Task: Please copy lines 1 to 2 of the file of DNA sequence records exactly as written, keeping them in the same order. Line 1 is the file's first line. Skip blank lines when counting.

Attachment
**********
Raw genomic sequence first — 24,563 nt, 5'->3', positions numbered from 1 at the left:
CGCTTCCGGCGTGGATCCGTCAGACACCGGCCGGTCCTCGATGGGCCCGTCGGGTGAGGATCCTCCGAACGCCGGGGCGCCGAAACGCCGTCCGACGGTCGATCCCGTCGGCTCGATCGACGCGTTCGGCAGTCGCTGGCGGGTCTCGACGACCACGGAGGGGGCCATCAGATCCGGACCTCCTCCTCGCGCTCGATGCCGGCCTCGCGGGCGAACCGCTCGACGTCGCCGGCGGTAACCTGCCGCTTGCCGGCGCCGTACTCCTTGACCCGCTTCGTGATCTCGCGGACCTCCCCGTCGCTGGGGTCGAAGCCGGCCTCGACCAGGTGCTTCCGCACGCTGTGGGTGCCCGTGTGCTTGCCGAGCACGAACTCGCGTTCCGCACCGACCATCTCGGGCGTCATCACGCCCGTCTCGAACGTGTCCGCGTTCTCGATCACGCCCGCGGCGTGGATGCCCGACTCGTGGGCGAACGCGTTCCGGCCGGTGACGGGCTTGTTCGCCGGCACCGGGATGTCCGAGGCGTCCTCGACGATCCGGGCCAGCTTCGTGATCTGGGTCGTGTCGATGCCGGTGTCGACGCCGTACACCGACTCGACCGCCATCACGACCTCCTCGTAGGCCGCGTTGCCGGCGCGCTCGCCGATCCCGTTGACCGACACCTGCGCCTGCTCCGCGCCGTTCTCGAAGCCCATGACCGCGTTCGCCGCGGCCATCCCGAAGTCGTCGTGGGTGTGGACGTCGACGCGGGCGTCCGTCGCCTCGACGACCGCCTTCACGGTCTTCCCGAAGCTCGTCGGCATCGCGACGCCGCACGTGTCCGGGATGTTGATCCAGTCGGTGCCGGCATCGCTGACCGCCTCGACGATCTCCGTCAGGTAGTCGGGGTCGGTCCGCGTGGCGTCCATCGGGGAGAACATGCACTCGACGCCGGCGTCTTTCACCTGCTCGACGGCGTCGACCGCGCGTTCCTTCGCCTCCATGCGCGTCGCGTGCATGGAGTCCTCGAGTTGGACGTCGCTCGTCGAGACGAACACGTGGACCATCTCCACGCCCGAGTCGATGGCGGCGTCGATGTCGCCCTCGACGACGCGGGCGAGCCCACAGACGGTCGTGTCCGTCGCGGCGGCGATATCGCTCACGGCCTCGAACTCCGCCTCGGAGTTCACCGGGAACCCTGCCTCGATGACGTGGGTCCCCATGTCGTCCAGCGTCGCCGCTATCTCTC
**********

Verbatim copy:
Raw genomic sequence first — 24,563 nt, 5'->3', positions numbered from 1 at the left:
CGCTTCCGGCGTGGATCCGTCAGACACCGGCCGGTCCTCGATGGGCCCGTCGGGTGAGGATCCTCCGAACGCCGGGGCGCCGAAACGCCGTCCGACGGTCGATCCCGTCGGCTCGATCGACGCGTTCGGCAGTCGCTGGCGGGTCTCGACGACCACGGAGGGGGCCATCAGATCCGGACCTCCTCCTCGCGCTCGATGCCGGCCTCGCGGGCGAACCGCTCGACGTCGCCGGCGGTAACCTGCCGCTTGCCGGCGCCGTACTCCTTGACCCGCTTCGTGATCTCGCGGACCTCCCCGTCGCTGGGGTCGAAGCCGGCCTCGACCAGGTGCTTCCGCACGCTGTGGGTGCCCGTGTGCTTGCCGAGCACGAACTCGCGTTCCGCACCGACCATCTCGGGCGTCATCACGCCCGTCTCGAACGTGTCCGCGTTCTCGATCACGCCCGCGGCGTGGATGCCCGACTCGTGGGCGAACGCGTTCCGGCCGGTGACGGGCTTGTTCGCCGGCACCGGGATGTCCGAGGCGTCCTCGACGATCCGGGCCAGCTTCGTGATCTGGGTCGTGTCGATGCCGGTGTCGACGCCGTACACCGACTCGACCGCCATCACGACCTCCTCGTAGGCCGCGTTGCCGGCGCGCTCGCCGATCCCGTTGACCGACACCTGCGCCTGCTCCGCGCCGTTCTCGAAGCCCATGACCGCGTTCGCCGCGGCCATCCCGAAGTCGTCGTGGGTGTGGACGTCGACGCGGGCGTCCGTCGCCTCGACGACCGCCTTCACGGTCTTCCCGAAGCTCGTCGGCATCGCGACGCCGCACGTGTCCGGGATGTTGATCCAGTCGGTGCCGGCATCGCTGACCGCCTCGACGATCTCCGTCAGGTAGTCGGGGTCGGTCCGCGTGGCGTCCATCGGGGAGAACATGCACTCGACGCCGGCGTCTTTCACCTGCTCGACGGCGTCGACCGCGCGTTCCTTCGCCTCCATGCGCGTCGCGTGCATGGAGTCCTCGAGTTGGACGTCGCTCGTCGAGACGAACACGTGGACCATCTCCACGCCCGAGTCGATGGCGGCGTCGATGTCGCCCTCGACGACGCGGGCGAGCCCACAGACGGTCGTGTCCGTCGCGGCGGCGATATCGCTCACGGCCTCGAACTCCGCCTCGGAGTTCACCGGGAACCCTGCCTCGATGACGTGGGTCCCCATGTCGTCCAGCGTCGCCGCTATCTCTC